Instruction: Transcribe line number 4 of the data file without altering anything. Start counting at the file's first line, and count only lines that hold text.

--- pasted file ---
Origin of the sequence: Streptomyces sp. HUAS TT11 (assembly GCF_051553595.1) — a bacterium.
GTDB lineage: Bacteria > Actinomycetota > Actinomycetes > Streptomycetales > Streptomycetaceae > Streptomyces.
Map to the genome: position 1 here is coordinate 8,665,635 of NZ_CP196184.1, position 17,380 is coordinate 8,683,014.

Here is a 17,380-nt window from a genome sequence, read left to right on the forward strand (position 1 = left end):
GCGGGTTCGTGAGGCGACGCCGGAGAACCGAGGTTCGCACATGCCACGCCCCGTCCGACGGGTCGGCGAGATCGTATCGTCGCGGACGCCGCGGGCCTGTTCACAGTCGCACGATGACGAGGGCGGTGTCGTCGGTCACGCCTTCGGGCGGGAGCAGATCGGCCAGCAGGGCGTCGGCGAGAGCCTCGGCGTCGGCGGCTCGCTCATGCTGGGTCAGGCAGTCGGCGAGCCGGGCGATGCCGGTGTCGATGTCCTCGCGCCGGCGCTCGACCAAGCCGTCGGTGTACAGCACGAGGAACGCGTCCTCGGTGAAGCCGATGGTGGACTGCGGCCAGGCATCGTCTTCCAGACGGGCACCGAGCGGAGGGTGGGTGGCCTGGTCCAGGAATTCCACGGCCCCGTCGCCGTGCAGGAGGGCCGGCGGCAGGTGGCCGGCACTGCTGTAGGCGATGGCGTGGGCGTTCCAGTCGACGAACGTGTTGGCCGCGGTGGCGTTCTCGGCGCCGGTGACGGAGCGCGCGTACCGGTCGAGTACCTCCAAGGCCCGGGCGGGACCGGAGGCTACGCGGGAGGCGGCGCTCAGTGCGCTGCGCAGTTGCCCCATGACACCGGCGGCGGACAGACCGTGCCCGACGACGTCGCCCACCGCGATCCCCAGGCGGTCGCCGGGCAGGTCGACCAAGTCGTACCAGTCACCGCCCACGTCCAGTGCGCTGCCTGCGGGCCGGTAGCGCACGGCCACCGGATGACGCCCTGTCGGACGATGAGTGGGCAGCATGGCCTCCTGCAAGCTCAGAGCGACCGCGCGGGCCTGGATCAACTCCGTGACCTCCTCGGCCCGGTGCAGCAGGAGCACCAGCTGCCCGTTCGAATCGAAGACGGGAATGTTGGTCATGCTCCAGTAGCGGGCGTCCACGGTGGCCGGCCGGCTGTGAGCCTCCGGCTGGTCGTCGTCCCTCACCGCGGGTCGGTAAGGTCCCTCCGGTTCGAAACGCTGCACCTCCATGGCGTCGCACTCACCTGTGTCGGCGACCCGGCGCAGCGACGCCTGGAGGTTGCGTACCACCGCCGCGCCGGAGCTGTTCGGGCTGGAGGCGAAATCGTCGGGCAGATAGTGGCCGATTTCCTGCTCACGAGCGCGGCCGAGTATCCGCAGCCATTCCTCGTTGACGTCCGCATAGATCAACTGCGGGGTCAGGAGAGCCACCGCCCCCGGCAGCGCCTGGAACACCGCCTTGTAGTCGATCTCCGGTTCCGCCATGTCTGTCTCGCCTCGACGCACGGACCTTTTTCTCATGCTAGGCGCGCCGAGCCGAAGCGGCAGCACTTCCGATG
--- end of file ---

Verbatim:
Here is a 17,380-nt window from a genome sequence, read left to right on the forward strand (position 1 = left end):